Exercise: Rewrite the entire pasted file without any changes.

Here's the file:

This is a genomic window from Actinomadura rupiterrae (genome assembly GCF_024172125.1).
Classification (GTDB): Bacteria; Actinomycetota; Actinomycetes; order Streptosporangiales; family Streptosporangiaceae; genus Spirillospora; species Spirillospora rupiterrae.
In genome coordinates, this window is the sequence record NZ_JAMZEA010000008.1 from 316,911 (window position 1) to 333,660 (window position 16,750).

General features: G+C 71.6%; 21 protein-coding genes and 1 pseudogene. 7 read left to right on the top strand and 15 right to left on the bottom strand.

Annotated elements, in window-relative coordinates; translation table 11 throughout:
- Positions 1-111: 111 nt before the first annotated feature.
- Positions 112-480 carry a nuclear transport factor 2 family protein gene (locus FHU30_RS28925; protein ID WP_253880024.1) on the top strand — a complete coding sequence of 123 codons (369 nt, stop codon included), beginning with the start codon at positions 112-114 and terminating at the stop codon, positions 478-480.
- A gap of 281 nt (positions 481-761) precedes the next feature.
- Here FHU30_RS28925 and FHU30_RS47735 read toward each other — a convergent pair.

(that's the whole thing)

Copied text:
This is a genomic window from Actinomadura rupiterrae (genome assembly GCF_024172125.1).
Classification (GTDB): Bacteria; Actinomycetota; Actinomycetes; order Streptosporangiales; family Streptosporangiaceae; genus Spirillospora; species Spirillospora rupiterrae.
In genome coordinates, this window is the sequence record NZ_JAMZEA010000008.1 from 316,911 (window position 1) to 333,660 (window position 16,750).

General features: G+C 71.6%; 21 protein-coding genes and 1 pseudogene. 7 read left to right on the top strand and 15 right to left on the bottom strand.

Annotated elements, in window-relative coordinates; translation table 11 throughout:
- Positions 1-111: 111 nt before the first annotated feature.
- Positions 112-480 carry a nuclear transport factor 2 family protein gene (locus FHU30_RS28925; protein ID WP_253880024.1) on the top strand — a complete coding sequence of 123 codons (369 nt, stop codon included), beginning with the start codon at positions 112-114 and terminating at the stop codon, positions 478-480.
- A gap of 281 nt (positions 481-761) precedes the next feature.
- Here FHU30_RS28925 and FHU30_RS47735 read toward each other — a convergent pair.